Stormwater management is a critical environmental concern for a large urban area like Colorado Springs. City of Colorado Springs Stormwater Enterprise Manager Richard Mulledy discusses the city’s new green infrastructure standards for development and redevelopment. He also shares some planned and some completed capital projects, and gives us an overview of the strategic vision of the Stormwater Enterprise. 

Podcast listeners can find this episode by searching for Peak Environment on their podcast app.

You’ll find Podcast 92 here:

Also, check out Podcast 91 on native plants and the watershed.Learn about the newly revived Kathleen Marriage Garden at Sondermann Park, and how you can incorporate native plants into your landscape and help support a healthy watershed. Colorado Native Plant Society Executive Director Maggie Gaddis and Fountain Creek Watershed District Interim Executive Director Alli Schuch talk about the history of the garden, how it was brought back to life, and how native plants help support a healthy watershed. They also discuss National Pollinator Month.

Fountain Creek Watershed Flood Control and Greenway District
Fountain Creek Watershed info
Fountain Creek Watershed Map
Fountain Creek Brewshed Alliance Map
Colorado Native Plant Society

Register to Virtually Attend the Next Sustainability in Progress meeting
Sustainability in Progress: Stormwater Green Infrastructure Plan
Jul 20, 2022 08:00 AM

You’ll find Podcast 91 here


Transit Agencies Offer Free and Reduced-Cost Rides Through August -- LAST FEW DAYS!

350 Colorado sent out an alert regarding several Colorado transit agencies, who have partnered to encourage the use of mass transit by offering free or reduced-cost rides through August. Here are details:

Would you like to run your errands, go out on the town, and get to work conveniently while helping create the transition to a clean, green economy? Now is your chance, at no cost to you. In August, across the state, we have the opportunity to ride RTD buses, MMT, GET, Poudre Express, light rail, paratransit, the HOP, Access-a-ride, trains to airport and more for free! All cities are eligible for this program and so far we have confirmed Denver Metro area, Boulder, Colorado Springs, Greeley, and Lafayette are participating. And the long-distance intercity “Bustang” routes are 50% off from July 1 to September 5. If you are able, join us in making a commitment to ride transit as much as possible in August, and spread the word to your friends!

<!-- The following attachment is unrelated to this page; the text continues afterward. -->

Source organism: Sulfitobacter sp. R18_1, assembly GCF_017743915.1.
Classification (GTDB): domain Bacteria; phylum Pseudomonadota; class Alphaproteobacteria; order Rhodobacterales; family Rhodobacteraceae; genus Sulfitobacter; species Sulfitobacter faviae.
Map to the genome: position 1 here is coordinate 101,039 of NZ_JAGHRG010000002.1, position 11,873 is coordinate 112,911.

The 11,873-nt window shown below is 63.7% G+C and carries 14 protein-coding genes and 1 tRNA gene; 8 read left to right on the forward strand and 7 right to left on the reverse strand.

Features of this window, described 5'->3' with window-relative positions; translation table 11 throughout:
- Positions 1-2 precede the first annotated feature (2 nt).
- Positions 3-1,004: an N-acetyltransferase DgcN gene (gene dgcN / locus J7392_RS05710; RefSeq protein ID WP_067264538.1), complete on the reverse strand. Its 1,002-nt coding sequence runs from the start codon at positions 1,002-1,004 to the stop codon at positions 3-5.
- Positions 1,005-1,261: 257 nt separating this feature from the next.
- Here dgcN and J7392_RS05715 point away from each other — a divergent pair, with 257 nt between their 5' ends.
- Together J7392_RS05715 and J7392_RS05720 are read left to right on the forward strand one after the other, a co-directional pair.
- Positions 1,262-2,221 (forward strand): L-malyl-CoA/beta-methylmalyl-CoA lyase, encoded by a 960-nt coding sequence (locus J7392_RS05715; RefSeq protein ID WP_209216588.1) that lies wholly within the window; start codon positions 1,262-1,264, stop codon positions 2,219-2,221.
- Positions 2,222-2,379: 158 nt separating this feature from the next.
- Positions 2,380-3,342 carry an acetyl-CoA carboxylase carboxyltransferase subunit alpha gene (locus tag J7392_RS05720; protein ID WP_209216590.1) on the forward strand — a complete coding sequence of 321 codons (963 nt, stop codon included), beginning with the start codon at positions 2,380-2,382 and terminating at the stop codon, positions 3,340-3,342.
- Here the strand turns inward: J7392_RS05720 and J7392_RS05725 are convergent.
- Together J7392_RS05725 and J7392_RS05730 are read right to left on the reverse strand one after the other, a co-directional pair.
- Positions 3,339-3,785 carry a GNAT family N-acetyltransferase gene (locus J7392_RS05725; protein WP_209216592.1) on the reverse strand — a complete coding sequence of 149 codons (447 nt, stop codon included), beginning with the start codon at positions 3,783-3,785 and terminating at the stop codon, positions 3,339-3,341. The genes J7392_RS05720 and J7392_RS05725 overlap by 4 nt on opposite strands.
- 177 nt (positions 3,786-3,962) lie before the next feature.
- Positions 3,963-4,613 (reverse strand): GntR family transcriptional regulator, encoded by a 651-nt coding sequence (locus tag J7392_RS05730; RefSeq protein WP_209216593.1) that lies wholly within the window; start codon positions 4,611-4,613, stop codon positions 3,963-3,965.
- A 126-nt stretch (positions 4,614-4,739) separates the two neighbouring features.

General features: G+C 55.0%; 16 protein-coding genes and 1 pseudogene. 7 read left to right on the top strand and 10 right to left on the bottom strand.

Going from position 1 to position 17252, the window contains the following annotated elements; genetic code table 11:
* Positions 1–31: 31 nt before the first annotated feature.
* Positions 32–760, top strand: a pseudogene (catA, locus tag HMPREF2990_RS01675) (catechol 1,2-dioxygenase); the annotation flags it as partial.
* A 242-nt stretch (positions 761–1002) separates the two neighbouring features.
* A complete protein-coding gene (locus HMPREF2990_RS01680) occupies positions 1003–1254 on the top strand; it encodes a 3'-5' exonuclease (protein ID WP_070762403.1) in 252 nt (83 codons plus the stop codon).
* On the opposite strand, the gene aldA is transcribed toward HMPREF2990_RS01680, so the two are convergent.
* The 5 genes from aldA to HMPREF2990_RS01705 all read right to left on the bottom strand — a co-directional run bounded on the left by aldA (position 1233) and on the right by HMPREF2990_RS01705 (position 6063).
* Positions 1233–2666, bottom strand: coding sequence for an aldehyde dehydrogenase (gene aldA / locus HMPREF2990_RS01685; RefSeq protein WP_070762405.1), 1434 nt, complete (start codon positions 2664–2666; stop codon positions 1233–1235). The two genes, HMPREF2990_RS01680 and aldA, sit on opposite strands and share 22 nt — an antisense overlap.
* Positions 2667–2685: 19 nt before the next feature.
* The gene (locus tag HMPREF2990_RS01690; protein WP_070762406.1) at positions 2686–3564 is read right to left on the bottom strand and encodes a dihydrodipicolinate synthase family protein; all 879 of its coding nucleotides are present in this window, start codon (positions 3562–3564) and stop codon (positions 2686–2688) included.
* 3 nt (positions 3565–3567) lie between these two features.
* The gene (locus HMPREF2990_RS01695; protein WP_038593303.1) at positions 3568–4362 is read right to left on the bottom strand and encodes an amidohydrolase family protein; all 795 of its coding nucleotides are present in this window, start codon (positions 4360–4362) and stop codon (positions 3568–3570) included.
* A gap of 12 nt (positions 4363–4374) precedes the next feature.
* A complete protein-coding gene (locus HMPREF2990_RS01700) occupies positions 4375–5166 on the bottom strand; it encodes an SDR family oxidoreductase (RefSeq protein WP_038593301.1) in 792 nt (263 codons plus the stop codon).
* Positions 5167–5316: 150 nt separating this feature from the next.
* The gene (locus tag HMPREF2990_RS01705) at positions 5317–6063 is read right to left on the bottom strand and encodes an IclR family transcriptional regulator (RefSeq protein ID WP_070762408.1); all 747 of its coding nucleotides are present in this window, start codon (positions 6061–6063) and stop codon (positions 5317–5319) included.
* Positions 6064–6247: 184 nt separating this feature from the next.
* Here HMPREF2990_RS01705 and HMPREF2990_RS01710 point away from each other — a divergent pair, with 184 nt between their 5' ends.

Support better transit! By helping to make this initiative a success and showing overwhelming public support for transit, this will lead the expansion of service that will make RTD even more convenient. Chicken and egg. “If we show up they will build it!” We will also help to lower greenhouse gas emissions and ozone pollution (oil and gas production plays the biggest role in contributing to ozone, but driving is the second highest source.)

 Plot your routes now for all of your usual destinations: use your maps app—it’s easy! The RTD app is also extremely useful! Or you can plan trips or research routes by visiting the agency’s website, where you can use the Trip Planner app, access schedules or sign up for Service Alerts. Next Ride provides real-time vehicle information. To ask questions of RTD during normal business hours (6 a.m.-6 p.m.), call Customer Care at 303-299-6000.

Check out more info about the zero-fare program here. If you want to try out your routes before zero-fare month, you can buy your tickets on the RTD app, or at your local grocery store. Stay tuned for more information from 350 Colorado in the coming weeks.

 If you have questions or want support in doing this, please do not hesitate to email me: I’ve been riding transit since 2019.



Russia Blocks Approval of Non-Proliferation Treaty Document Due to Zaporizhzhia Mention

Late Friday night, Aug. 26, at the close of the four-week review conference held every five years for the nuclear Non-Proliferation Treaty, Russia blocked approval of a closing statement due to the mention in the draft text of the continuing conflict at the Zaporizhzhia nuclear plant in Ukraine (pictured above), Europe’s largest nuclear plant. Groups that have tried to remain partially neutral in the Russia-Ukraine conflict, including the International Campaign to Abolish Nuclear Weapons and the Arms Control Association, denounced Russia for refusing to consider compromise texts.

The action capped off a week of strong claims and counter-claims regarding the nuclear plant, which Russian forces have occupied for several weeks. In mid-week, Russia took the plant off the grid, but said it was because Ukraine had cut transmission lines to the plant. Ukrainian Prime Minister Volodymyr Zelenskyy said that such a move risked a meltdown, and that the transmission-line cutoff was due to fires at the plant, not due to Ukrainian government actions. Russia insisted a controlled shutdown of the plant during the turmoil was safer than leaving it running, because the risk of escaping nuclear material was greater from a running nuclear plant.

The International Atomic Energy Agency (IAEA) and the UN’s NPT group both argue that both sides should abandon the plant, and adopt a position that nuclear plants should not be subject to military operations or occupations. IAEA still is hoping to send inspectors to the plant this week. But Russia’s actions at the NPT conference suggest it will not support the basic principles of the UN or IAEA.
Copyright © 2022 Pikes Peak Justice & Peace Commission, All rights reserved.
Email Marketing Powered by Mailchimp